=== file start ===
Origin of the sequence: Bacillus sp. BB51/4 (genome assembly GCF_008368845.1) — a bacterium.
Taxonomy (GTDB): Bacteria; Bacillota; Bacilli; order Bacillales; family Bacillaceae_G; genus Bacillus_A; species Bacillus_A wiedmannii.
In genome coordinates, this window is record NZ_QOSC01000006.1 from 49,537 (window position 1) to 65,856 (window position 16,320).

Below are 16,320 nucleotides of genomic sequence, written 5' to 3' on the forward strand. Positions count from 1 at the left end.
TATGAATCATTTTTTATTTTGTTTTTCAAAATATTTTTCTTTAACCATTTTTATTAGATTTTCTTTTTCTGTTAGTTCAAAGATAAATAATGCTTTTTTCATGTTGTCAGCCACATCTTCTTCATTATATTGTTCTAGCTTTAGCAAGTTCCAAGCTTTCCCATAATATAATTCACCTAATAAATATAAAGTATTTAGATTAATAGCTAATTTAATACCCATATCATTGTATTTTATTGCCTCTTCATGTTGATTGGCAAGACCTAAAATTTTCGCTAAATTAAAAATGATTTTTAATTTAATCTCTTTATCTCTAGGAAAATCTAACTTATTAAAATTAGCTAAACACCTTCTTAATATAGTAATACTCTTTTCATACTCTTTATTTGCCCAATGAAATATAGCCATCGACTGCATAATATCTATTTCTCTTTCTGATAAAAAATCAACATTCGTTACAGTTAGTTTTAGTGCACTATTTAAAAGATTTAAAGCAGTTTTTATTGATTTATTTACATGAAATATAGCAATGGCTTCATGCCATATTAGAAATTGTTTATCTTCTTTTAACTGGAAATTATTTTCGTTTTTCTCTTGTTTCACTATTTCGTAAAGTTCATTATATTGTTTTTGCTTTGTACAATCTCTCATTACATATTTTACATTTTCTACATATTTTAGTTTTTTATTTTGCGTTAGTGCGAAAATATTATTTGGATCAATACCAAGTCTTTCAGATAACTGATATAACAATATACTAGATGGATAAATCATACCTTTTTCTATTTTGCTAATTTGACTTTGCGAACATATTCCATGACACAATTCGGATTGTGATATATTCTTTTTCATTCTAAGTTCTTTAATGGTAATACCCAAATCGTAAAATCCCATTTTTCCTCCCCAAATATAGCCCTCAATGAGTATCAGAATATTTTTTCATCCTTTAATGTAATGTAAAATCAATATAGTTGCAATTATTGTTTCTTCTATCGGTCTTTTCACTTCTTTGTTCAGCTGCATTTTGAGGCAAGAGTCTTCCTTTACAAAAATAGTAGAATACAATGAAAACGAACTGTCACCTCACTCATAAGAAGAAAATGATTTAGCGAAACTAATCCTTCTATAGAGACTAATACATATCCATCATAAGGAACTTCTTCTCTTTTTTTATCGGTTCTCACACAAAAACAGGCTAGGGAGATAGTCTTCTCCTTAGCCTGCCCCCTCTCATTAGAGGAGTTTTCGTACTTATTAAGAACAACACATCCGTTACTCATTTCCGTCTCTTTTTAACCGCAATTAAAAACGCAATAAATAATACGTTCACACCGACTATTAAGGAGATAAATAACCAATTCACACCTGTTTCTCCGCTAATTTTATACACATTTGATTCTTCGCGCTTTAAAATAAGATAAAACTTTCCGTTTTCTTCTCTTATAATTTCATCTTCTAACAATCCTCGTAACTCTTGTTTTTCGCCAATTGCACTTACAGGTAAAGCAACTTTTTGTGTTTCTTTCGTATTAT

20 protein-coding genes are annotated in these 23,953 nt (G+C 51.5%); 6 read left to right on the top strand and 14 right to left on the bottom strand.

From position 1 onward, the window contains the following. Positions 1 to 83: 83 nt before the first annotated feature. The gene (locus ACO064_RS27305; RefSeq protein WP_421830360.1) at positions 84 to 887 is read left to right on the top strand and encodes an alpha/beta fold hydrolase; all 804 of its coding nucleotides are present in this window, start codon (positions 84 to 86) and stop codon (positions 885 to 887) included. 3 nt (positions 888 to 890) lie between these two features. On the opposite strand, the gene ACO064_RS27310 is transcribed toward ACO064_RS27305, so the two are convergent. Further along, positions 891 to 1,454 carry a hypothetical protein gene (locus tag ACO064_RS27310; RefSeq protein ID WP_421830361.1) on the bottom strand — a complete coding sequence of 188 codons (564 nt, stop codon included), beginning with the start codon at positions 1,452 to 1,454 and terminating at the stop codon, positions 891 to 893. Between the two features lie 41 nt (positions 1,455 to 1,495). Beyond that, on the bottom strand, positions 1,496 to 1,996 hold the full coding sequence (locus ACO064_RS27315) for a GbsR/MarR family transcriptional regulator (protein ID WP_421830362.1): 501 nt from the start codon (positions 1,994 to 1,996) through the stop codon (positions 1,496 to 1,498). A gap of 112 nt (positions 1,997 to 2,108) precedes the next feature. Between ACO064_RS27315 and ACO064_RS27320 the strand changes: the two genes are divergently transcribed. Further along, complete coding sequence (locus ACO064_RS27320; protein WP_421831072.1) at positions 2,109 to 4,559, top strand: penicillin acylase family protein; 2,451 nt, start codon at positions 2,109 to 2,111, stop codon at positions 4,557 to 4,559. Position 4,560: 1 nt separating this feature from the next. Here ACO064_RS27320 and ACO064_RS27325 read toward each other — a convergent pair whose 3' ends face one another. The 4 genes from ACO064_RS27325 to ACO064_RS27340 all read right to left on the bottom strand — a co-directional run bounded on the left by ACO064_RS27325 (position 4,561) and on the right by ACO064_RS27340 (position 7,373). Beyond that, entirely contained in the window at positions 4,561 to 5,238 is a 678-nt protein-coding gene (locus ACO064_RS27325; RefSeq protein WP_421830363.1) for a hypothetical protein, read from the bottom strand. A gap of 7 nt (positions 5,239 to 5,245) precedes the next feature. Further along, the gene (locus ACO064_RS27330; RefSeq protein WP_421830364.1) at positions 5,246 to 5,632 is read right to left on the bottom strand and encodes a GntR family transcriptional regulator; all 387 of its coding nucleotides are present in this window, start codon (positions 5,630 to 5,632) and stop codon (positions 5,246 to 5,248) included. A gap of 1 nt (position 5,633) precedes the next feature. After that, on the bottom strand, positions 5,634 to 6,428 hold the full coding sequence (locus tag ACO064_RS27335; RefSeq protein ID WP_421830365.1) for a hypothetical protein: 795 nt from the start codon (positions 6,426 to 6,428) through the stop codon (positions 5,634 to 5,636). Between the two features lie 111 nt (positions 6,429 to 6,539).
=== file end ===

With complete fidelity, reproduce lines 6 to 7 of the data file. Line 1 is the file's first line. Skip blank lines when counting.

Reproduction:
20 protein-coding genes are annotated in these 23,953 nt (G+C 51.5%); 6 read left to right on the top strand and 14 right to left on the bottom strand.

From position 1 onward, the window contains the following. Positions 1 to 83: 83 nt before the first annotated feature. The gene (locus ACO064_RS27305; RefSeq protein WP_421830360.1) at positions 84 to 887 is read left to right on the top strand and encodes an alpha/beta fold hydrolase; all 804 of its coding nucleotides are present in this window, start codon (positions 84 to 86) and stop codon (positions 885 to 887) included. 3 nt (positions 888 to 890) lie between these two features. On the opposite strand, the gene ACO064_RS27310 is transcribed toward ACO064_RS27305, so the two are convergent. Further along, positions 891 to 1,454 carry a hypothetical protein gene (locus tag ACO064_RS27310; RefSeq protein ID WP_421830361.1) on the bottom strand — a complete coding sequence of 188 codons (564 nt, stop codon included), beginning with the start codon at positions 1,452 to 1,454 and terminating at the stop codon, positions 891 to 893. Between the two features lie 41 nt (positions 1,455 to 1,495). Beyond that, on the bottom strand, positions 1,496 to 1,996 hold the full coding sequence (locus ACO064_RS27315) for a GbsR/MarR family transcriptional regulator (protein ID WP_421830362.1): 501 nt from the start codon (positions 1,994 to 1,996) through the stop codon (positions 1,496 to 1,498). A gap of 112 nt (positions 1,997 to 2,108) precedes the next feature. Between ACO064_RS27315 and ACO064_RS27320 the strand changes: the two genes are divergently transcribed. Further along, complete coding sequence (locus ACO064_RS27320; protein WP_421831072.1) at positions 2,109 to 4,559, top strand: penicillin acylase family protein; 2,451 nt, start codon at positions 2,109 to 2,111, stop codon at positions 4,557 to 4,559. Position 4,560: 1 nt separating this feature from the next. Here ACO064_RS27320 and ACO064_RS27325 read toward each other — a convergent pair whose 3' ends face one another. The 4 genes from ACO064_RS27325 to ACO064_RS27340 all read right to left on the bottom strand — a co-directional run bounded on the left by ACO064_RS27325 (position 4,561) and on the right by ACO064_RS27340 (position 7,373). Beyond that, entirely contained in the window at positions 4,561 to 5,238 is a 678-nt protein-coding gene (locus ACO064_RS27325; RefSeq protein WP_421830363.1) for a hypothetical protein, read from the bottom strand. A gap of 7 nt (positions 5,239 to 5,245) precedes the next feature. Further along, the gene (locus ACO064_RS27330; RefSeq protein WP_421830364.1) at positions 5,246 to 5,632 is read right to left on the bottom strand and encodes a GntR family transcriptional regulator; all 387 of its coding nucleotides are present in this window, start codon (positions 5,630 to 5,632) and stop codon (positions 5,246 to 5,248) included. A gap of 1 nt (position 5,633) precedes the next feature. After that, on the bottom strand, positions 5,634 to 6,428 hold the full coding sequence (locus tag ACO064_RS27335; RefSeq protein ID WP_421830365.1) for a hypothetical protein: 795 nt from the start codon (positions 6,426 to 6,428) through the stop codon (positions 5,634 to 5,636). Between the two features lie 111 nt (positions 6,429 to 6,539).